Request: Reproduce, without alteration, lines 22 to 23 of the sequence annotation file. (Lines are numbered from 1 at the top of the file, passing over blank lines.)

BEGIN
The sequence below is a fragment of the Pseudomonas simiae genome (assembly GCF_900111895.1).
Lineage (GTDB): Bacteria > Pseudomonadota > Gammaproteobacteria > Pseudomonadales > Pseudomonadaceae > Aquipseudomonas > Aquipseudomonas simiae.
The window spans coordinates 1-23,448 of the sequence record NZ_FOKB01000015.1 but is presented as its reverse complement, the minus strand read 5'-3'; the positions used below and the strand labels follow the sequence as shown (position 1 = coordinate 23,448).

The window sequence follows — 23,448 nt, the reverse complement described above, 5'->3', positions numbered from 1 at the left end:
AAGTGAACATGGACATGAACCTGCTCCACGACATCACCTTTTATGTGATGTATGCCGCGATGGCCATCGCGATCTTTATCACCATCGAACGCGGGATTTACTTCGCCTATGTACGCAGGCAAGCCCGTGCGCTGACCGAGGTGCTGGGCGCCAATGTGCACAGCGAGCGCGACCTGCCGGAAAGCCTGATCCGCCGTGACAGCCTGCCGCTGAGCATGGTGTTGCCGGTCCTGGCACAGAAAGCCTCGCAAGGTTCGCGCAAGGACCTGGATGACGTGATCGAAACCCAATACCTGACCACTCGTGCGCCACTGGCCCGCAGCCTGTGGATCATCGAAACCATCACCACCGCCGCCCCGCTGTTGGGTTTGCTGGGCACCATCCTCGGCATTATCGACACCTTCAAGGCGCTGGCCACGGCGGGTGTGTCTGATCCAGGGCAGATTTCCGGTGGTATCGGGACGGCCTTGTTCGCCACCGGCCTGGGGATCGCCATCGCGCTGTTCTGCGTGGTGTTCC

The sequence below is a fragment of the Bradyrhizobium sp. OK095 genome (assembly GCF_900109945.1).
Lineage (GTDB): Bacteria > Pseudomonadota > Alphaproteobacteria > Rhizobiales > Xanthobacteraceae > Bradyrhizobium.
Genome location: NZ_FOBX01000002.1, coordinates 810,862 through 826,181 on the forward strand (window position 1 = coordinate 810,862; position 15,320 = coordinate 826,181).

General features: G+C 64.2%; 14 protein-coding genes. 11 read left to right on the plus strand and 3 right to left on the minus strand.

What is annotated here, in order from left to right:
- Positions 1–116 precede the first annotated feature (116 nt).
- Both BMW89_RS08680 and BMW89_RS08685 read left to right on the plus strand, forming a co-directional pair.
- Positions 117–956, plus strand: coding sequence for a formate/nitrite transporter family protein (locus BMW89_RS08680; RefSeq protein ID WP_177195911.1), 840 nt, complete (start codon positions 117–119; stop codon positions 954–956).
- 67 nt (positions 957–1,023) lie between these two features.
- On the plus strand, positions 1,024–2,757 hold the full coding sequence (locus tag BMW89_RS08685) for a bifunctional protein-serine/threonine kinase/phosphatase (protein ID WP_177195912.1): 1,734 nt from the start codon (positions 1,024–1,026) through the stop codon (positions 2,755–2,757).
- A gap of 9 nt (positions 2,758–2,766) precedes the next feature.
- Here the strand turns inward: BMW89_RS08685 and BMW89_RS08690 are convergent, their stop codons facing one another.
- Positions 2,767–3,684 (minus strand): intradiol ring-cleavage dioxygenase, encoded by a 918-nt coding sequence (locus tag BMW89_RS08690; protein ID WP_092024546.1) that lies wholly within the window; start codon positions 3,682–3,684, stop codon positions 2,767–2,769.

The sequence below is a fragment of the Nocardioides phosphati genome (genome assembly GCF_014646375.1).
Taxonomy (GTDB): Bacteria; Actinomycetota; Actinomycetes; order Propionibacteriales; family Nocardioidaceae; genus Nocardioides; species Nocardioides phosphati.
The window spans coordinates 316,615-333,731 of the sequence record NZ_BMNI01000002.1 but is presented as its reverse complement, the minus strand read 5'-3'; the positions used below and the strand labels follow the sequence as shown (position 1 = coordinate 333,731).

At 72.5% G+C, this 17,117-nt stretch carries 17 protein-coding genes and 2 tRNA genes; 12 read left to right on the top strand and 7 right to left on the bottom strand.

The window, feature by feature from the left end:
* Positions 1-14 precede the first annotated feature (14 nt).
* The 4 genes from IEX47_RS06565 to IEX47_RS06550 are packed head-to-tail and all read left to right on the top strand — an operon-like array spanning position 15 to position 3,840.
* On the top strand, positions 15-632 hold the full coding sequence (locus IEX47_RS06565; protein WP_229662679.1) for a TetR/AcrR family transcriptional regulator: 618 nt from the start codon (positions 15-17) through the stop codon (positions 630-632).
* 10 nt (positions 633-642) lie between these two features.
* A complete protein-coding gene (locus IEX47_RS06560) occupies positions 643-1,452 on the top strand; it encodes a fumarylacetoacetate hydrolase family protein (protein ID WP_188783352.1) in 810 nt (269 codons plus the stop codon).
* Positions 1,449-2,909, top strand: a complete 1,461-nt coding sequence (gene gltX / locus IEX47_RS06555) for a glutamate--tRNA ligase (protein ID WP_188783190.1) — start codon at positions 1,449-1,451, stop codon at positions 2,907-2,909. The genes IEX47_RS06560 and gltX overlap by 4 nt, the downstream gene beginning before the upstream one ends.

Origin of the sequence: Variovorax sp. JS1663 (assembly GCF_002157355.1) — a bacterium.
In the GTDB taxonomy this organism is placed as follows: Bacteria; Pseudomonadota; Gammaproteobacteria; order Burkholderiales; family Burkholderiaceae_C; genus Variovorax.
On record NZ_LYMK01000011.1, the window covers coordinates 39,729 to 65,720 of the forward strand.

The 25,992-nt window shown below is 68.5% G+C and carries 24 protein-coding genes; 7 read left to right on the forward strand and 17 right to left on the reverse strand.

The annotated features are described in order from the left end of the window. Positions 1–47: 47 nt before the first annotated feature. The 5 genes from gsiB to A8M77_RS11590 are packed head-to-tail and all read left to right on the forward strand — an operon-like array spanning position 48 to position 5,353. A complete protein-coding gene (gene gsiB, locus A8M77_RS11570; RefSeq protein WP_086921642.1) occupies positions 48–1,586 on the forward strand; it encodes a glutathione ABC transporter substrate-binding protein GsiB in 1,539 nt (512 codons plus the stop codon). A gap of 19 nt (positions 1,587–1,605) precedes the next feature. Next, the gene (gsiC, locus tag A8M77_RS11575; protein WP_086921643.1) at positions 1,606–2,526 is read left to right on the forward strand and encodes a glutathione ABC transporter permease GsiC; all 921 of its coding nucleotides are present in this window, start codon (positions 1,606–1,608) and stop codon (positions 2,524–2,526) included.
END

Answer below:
At 72.5% G+C, this 17,117-nt stretch carries 17 protein-coding genes and 2 tRNA genes; 12 read left to right on the top strand and 7 right to left on the bottom strand.

The window, feature by feature from the left end: